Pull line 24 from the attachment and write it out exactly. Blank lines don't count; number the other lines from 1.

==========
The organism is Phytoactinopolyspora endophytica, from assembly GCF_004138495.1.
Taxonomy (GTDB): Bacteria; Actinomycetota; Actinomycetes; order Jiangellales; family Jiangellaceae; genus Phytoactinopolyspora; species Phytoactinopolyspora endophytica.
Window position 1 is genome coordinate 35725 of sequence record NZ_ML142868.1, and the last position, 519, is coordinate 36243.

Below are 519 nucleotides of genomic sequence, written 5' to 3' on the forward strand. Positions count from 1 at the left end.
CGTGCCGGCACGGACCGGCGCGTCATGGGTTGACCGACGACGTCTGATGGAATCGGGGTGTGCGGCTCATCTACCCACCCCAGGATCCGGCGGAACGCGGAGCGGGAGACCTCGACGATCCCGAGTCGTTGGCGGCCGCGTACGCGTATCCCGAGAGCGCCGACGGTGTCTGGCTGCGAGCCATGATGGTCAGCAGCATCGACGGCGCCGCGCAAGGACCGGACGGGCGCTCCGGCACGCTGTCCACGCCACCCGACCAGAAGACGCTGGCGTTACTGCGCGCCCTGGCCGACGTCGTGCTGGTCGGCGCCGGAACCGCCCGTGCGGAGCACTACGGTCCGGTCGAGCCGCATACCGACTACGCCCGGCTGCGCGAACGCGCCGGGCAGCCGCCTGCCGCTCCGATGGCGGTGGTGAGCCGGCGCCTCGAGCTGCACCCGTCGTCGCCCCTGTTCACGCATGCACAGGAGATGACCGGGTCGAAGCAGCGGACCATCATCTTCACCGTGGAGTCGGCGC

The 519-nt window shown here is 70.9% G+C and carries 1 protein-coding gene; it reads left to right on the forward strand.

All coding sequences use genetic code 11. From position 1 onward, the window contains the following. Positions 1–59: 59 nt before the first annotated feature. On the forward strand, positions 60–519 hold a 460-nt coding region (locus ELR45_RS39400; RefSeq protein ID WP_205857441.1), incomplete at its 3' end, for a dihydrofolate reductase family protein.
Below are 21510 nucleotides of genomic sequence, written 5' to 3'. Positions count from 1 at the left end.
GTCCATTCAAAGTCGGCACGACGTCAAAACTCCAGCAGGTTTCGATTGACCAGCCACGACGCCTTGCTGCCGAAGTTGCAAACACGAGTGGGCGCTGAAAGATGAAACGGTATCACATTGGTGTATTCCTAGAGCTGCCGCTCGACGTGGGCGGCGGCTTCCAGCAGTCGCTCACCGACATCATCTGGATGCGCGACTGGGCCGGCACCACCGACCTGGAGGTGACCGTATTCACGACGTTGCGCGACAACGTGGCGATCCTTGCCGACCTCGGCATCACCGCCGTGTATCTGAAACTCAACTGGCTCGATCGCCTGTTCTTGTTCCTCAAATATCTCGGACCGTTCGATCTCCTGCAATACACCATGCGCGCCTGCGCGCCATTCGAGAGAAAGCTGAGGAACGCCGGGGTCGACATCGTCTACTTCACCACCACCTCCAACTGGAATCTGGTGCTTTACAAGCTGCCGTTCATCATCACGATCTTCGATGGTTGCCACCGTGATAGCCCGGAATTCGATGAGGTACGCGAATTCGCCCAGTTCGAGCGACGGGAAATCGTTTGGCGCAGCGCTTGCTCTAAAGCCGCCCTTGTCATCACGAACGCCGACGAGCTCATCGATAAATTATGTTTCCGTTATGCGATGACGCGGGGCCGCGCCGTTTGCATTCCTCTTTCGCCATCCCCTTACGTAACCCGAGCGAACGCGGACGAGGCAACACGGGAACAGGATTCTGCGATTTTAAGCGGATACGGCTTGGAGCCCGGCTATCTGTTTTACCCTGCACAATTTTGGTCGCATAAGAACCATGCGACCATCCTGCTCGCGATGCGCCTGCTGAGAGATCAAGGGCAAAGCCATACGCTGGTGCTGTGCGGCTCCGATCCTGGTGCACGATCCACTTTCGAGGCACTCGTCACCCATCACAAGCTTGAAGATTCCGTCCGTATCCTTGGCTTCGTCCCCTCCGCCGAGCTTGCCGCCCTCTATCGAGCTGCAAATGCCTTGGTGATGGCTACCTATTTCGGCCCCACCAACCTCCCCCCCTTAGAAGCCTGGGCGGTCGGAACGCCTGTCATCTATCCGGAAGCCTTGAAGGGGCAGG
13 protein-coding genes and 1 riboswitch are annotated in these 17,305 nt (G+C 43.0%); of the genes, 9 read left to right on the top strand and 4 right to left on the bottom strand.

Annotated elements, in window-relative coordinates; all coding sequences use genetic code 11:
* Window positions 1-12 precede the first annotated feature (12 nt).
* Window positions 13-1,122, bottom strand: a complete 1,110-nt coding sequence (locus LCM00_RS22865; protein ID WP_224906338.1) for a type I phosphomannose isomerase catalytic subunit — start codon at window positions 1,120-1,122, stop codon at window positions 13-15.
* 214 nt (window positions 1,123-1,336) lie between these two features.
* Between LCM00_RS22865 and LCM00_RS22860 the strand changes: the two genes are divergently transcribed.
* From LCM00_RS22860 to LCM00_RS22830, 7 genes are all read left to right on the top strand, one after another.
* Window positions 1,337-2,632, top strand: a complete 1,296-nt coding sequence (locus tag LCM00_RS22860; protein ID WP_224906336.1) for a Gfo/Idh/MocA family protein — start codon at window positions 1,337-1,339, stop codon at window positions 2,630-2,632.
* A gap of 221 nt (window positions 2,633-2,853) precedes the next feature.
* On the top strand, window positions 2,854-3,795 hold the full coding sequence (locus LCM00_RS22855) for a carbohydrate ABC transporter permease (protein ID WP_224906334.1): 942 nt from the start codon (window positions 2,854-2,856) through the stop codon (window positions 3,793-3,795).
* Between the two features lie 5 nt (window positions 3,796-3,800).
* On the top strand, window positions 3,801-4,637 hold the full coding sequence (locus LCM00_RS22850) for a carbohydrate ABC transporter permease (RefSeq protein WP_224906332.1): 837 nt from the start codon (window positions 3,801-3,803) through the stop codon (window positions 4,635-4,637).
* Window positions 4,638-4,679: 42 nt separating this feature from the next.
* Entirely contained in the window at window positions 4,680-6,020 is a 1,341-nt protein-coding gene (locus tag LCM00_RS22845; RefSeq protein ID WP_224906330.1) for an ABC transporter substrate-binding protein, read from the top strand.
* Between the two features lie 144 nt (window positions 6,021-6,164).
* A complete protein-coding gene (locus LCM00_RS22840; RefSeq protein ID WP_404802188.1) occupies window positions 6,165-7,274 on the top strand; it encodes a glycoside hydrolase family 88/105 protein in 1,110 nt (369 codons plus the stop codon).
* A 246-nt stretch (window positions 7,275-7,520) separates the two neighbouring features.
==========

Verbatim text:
* Between the two features lie 144 nt (window positions 6,021-6,164).